The Devastating Isolation of the Quest for Independence

I listen to Top 40 radio every so often, and I can assure you it’s not for entertainment. While void of creativity, the music speaks into culture and influences lifestyle trends. And because listening to the music requires little brainpower to process the messages and beats, it is the quickest avenue for social change – good or bad.

Take for instance the popularity of the Jerk Movement. A duo by the name of The New Boyz leads this LA-based movement supposedly named for a simplistic dance move that somehow excites people to the point of procreation. If you listen carefully to the music, however, it’s easy to assume that the jerk is not the dance move, but rather the artists.

In the group’s current hit, “Tie Me Down,” these two 17-year old boys rap about how their instant success allows them to sleep with virtually any girl. In fact, they make it clear to the ladies that a commitment is far out of the question, at least for the time being. Despite the efforts of a few girls to make sacrifices to the New Boyz to show their dedication to a relationship, this line is blunt: “You ain’t nothin’ but a hoe.”

Here’s an excerpt from the second verse, and you can read the full lyrics here.

But you cant tie me down like a pair of shoe strings,
Yea you cute. so what?,
But lets get it through your head,
Yea we make love, sex, weed all in the bed,
Its the best thing I love about you,
But things dont change,
When im not faithful,
You be feelin all pain,
Now you stuck like a stain and i cant believe that,
Baby girl want hundreds i aint tryna do that,
Got so many girls and i aint lettin go,
Cause my life is great,
And you aint nothing but a hoe,
Yea you come to my shows and your very supportive,
Just show me a camera and my show recorded,
it was nice,
But Im Suprised That your still standing here,
Ay yea you know im a man,
And i have no feelings,
Im a start it from the top,
Girl this aint no lovin,
Im a new boy girl

Admittedly, the song is very catchy. I probably heard it several times before I actually listened to the lyrics. Before I break down an adequate response to this broken view of manhood, I’ll address the problem presented from the opposite gender as well: Miley Cyrus.

The daughter of Billy Ray Cyrus and the former Disney star who once tried to market a Christian image, Miley is stirring up quite the controversy with her latest single. If you haven’t seen the provocative video for “Can’t Be Tamed,” it’s nowhere near as depressing as the lyrics. The song is basically another shallow composition by a 17-year old, but proudly displays this popular trend for independence and a strong dose of commitmentphobia.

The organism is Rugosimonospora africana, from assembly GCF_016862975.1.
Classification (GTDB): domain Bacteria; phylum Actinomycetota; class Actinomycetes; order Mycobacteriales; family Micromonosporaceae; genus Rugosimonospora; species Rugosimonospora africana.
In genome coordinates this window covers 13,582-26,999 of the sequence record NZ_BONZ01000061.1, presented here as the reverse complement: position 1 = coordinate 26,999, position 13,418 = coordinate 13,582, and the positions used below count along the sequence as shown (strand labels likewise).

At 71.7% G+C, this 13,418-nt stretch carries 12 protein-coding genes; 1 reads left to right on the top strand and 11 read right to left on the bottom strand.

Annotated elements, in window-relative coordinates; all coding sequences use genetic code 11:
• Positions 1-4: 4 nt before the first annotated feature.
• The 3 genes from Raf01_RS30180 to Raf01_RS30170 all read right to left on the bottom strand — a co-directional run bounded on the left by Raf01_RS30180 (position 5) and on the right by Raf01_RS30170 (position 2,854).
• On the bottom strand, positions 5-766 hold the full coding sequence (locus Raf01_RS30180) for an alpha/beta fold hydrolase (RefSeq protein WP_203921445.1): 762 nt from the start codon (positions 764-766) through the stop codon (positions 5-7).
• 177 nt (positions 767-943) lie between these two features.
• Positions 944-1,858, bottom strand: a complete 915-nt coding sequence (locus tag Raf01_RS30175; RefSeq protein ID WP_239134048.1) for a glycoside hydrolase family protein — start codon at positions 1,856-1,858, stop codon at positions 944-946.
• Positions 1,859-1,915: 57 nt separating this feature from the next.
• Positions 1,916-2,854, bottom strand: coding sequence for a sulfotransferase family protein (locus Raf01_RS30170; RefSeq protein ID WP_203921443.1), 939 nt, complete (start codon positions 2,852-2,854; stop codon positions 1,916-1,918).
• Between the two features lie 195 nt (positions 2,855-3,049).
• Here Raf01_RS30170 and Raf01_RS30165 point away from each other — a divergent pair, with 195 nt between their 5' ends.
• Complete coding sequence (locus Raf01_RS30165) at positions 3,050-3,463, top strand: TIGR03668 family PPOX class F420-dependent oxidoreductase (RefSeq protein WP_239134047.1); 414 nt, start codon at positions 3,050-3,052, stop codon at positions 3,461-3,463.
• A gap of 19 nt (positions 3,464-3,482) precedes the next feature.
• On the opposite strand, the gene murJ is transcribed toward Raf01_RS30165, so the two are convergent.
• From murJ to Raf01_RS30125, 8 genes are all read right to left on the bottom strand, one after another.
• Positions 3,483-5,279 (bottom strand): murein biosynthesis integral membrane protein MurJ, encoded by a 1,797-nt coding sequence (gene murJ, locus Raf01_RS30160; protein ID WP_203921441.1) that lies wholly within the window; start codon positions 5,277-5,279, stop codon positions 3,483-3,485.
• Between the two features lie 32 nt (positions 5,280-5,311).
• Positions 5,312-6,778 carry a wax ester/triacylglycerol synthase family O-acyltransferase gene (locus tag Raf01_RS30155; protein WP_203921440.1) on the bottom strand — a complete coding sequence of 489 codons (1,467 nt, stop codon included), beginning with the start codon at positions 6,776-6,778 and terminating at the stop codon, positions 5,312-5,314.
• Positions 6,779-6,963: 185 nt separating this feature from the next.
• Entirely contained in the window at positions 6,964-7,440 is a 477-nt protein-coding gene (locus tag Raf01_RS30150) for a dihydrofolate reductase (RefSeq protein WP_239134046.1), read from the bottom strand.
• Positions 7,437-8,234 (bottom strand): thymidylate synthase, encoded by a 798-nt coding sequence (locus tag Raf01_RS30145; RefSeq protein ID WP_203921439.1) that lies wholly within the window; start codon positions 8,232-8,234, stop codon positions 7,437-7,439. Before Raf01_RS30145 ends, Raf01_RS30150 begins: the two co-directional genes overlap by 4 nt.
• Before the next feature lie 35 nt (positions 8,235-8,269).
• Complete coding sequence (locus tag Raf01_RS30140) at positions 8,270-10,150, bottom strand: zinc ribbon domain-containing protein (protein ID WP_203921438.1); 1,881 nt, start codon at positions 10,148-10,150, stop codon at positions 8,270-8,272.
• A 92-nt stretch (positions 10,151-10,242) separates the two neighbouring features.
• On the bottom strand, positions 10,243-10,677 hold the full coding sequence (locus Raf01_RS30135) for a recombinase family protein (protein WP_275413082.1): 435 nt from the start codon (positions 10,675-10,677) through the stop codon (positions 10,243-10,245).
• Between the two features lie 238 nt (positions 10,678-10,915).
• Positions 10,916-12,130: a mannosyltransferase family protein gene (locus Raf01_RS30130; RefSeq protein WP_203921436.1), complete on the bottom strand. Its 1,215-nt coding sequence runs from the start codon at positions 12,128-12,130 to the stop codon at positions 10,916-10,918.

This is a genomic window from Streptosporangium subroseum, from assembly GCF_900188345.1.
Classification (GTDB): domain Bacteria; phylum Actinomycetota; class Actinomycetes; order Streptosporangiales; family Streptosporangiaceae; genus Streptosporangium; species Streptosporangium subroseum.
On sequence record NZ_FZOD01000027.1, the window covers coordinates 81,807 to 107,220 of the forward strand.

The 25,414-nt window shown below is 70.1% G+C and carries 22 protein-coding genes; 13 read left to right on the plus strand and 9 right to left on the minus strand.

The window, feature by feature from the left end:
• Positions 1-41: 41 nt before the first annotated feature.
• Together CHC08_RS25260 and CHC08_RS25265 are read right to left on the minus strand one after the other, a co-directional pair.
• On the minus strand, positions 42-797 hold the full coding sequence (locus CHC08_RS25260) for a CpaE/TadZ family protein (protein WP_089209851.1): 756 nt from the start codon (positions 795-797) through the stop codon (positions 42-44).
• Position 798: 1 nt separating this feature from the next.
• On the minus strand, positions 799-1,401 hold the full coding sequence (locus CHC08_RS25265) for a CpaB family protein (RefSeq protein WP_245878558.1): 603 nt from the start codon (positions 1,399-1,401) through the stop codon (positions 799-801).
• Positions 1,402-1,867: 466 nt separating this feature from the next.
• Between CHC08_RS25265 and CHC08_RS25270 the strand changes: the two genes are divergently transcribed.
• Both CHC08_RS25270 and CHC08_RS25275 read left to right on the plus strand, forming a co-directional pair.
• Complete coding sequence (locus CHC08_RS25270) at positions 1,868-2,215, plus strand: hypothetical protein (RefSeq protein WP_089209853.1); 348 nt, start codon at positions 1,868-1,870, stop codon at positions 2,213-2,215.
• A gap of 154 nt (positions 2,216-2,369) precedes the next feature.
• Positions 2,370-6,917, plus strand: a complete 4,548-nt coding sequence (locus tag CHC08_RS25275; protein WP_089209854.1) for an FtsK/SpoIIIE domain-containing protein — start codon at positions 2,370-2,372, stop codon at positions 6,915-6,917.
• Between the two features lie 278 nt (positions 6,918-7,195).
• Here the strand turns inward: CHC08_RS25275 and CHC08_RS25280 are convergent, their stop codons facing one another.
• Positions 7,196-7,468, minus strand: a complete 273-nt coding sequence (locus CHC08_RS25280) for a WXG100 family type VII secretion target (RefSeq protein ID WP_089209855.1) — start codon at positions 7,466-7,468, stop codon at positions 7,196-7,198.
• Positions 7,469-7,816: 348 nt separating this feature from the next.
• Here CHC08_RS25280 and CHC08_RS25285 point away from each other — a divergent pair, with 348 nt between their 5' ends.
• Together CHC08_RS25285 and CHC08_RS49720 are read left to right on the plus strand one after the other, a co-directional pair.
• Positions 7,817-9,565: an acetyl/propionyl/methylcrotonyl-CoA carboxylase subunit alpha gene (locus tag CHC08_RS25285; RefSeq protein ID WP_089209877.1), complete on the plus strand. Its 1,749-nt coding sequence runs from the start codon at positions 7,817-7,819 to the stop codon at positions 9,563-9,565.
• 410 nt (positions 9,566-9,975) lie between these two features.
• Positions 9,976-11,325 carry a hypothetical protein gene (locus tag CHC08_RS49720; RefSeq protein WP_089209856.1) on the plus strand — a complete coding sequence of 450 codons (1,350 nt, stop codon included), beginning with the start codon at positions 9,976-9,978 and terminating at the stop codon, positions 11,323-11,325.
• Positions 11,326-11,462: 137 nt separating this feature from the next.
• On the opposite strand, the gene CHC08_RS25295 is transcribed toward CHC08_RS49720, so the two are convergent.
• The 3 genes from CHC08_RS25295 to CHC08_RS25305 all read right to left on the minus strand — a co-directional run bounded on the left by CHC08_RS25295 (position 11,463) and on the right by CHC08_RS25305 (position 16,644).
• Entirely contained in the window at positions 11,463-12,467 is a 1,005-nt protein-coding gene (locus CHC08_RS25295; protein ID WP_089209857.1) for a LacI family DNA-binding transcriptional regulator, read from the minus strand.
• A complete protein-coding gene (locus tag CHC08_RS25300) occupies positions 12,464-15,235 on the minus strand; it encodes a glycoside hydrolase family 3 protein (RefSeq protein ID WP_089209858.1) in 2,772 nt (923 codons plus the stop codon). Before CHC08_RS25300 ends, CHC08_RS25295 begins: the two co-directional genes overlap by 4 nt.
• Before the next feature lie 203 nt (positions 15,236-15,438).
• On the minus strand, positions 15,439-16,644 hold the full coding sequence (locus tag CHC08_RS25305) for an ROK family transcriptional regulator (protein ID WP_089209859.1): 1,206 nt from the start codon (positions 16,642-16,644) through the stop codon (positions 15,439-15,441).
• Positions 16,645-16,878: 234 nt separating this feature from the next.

Full lyrics here
I wanna fly, I wanna drive, I wanna go
I wanna be a part of something I don’t know
And if you try to hold me back I might explode
Baby by now you should know

(Chorus)
I can’t be tamed, I can’t be tamed, I can’t be blamed
I can’t can’t, I can’t can’t be tamed
I can’t be changed
I can’t be tamed,
I can’t be be, I can’t be tamed

The question I ask to those who are aghast at Miley Cyrus and The New Boyz is this: Why are you surprised? These 17-year old teenagers have grown up in an era where commitment has been scorned. Independence, as they so call it, is no longer a form of liberation but rather the outcome of selfish, lazy teens communicating solely through social networking. They propagate the sins of their parents to create popular trends that merely reflect the devastating isolation that is not just anti-romantic, but anti-human. Unnatural.

God created us to have emotion, feelings, and love. The New Boyz can boast all they want that they “have no feelings,” but that doesn’t make one a man. Besides serving as a self-declaration that they are no different than dogs in heat, the statement ultimately conveys they are sinners dead in their transgressions. Utterly depraved.

The dilemma also proves why Father’s Day this weekend will not serve as a celebration for many, but a reminder for my generation that the men who seeded their mothers weren’t brave enough to father them. For many, it only further isolates them from wanting to feel emotion or to desire commitment.

As a glorious reminder, I hope to encourage fellow believers that this Father’s Day is also a celebration that because of Christ we were adopted into the family of God. The fact that our culture is so isolated should not only break our hearts, it should compel us to be a light in the darkness.

I write this not to paint Miley Cyrus and the New Boyz as enemies; rather, we should pursue their generation and their parents with the Gospel…not just to stand on street corners shouting for repentance, but to pursue loving relationships with the unloved, and care for them far beyond the ways they only care for themselves.

Just like Jesus cared for us.

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